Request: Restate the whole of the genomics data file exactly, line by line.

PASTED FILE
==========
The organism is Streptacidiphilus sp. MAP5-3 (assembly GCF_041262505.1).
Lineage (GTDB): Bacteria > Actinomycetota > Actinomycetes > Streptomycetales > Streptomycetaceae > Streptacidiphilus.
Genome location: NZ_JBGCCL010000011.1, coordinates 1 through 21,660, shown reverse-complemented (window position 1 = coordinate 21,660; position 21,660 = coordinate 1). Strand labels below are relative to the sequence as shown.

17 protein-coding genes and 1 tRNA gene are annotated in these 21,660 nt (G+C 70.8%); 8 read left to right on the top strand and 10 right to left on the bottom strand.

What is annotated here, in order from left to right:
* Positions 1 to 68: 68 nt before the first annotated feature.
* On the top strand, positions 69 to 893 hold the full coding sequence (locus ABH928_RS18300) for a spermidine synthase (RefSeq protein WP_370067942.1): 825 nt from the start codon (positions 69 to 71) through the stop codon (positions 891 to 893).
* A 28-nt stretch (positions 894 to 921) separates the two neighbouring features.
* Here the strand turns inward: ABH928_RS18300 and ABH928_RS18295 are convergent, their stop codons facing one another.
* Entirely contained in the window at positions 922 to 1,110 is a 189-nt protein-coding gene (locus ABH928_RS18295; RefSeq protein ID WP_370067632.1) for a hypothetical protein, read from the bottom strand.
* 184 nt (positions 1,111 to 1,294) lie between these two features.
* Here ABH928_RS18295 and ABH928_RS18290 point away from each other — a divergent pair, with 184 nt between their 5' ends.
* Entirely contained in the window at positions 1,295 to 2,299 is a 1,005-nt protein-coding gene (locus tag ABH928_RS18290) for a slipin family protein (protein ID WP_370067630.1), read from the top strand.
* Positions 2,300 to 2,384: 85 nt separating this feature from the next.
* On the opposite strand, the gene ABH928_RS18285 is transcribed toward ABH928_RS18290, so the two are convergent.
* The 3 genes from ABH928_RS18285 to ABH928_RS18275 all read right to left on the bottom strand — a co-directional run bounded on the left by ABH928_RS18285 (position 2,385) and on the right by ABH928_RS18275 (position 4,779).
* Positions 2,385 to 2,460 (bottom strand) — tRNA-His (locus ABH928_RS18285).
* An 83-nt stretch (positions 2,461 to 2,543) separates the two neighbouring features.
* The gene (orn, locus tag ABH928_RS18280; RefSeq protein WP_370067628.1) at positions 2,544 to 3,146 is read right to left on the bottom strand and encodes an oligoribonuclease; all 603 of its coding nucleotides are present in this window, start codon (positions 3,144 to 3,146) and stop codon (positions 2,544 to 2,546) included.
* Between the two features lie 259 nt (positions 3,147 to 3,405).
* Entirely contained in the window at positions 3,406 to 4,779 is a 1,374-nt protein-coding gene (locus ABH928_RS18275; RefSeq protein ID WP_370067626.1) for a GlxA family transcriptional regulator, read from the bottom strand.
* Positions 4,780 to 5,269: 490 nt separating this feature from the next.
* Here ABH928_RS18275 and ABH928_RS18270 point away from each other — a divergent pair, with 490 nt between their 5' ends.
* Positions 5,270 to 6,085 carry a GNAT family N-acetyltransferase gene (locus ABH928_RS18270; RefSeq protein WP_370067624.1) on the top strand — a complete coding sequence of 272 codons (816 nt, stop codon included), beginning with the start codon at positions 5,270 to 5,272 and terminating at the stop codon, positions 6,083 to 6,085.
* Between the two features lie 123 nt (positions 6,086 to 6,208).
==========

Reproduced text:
The organism is Streptacidiphilus sp. MAP5-3 (assembly GCF_041262505.1).
Lineage (GTDB): Bacteria > Actinomycetota > Actinomycetes > Streptomycetales > Streptomycetaceae > Streptacidiphilus.
Genome location: NZ_JBGCCL010000011.1, coordinates 1 through 21,660, shown reverse-complemented (window position 1 = coordinate 21,660; position 21,660 = coordinate 1). Strand labels below are relative to the sequence as shown.

17 protein-coding genes and 1 tRNA gene are annotated in these 21,660 nt (G+C 70.8%); 8 read left to right on the top strand and 10 right to left on the bottom strand.

What is annotated here, in order from left to right:
* Positions 1 to 68: 68 nt before the first annotated feature.
* On the top strand, positions 69 to 893 hold the full coding sequence (locus ABH928_RS18300) for a spermidine synthase (RefSeq protein WP_370067942.1): 825 nt from the start codon (positions 69 to 71) through the stop codon (positions 891 to 893).
* A 28-nt stretch (positions 894 to 921) separates the two neighbouring features.
* Here the strand turns inward: ABH928_RS18300 and ABH928_RS18295 are convergent, their stop codons facing one another.
* Entirely contained in the window at positions 922 to 1,110 is a 189-nt protein-coding gene (locus ABH928_RS18295; RefSeq protein ID WP_370067632.1) for a hypothetical protein, read from the bottom strand.
* 184 nt (positions 1,111 to 1,294) lie between these two features.
* Here ABH928_RS18295 and ABH928_RS18290 point away from each other — a divergent pair, with 184 nt between their 5' ends.
* Entirely contained in the window at positions 1,295 to 2,299 is a 1,005-nt protein-coding gene (locus tag ABH928_RS18290) for a slipin family protein (protein ID WP_370067630.1), read from the top strand.
* Positions 2,300 to 2,384: 85 nt separating this feature from the next.
* On the opposite strand, the gene ABH928_RS18285 is transcribed toward ABH928_RS18290, so the two are convergent.
* The 3 genes from ABH928_RS18285 to ABH928_RS18275 all read right to left on the bottom strand — a co-directional run bounded on the left by ABH928_RS18285 (position 2,385) and on the right by ABH928_RS18275 (position 4,779).
* Positions 2,385 to 2,460 (bottom strand) — tRNA-His (locus ABH928_RS18285).
* An 83-nt stretch (positions 2,461 to 2,543) separates the two neighbouring features.
* The gene (orn, locus tag ABH928_RS18280; RefSeq protein WP_370067628.1) at positions 2,544 to 3,146 is read right to left on the bottom strand and encodes an oligoribonuclease; all 603 of its coding nucleotides are present in this window, start codon (positions 3,144 to 3,146) and stop codon (positions 2,544 to 2,546) included.
* Between the two features lie 259 nt (positions 3,147 to 3,405).
* Entirely contained in the window at positions 3,406 to 4,779 is a 1,374-nt protein-coding gene (locus ABH928_RS18275; RefSeq protein ID WP_370067626.1) for a GlxA family transcriptional regulator, read from the bottom strand.
* Positions 4,780 to 5,269: 490 nt separating this feature from the next.
* Here ABH928_RS18275 and ABH928_RS18270 point away from each other — a divergent pair, with 490 nt between their 5' ends.
* Positions 5,270 to 6,085 carry a GNAT family N-acetyltransferase gene (locus ABH928_RS18270; RefSeq protein WP_370067624.1) on the top strand — a complete coding sequence of 272 codons (816 nt, stop codon included), beginning with the start codon at positions 5,270 to 5,272 and terminating at the stop codon, positions 6,083 to 6,085.
* Between the two features lie 123 nt (positions 6,086 to 6,208).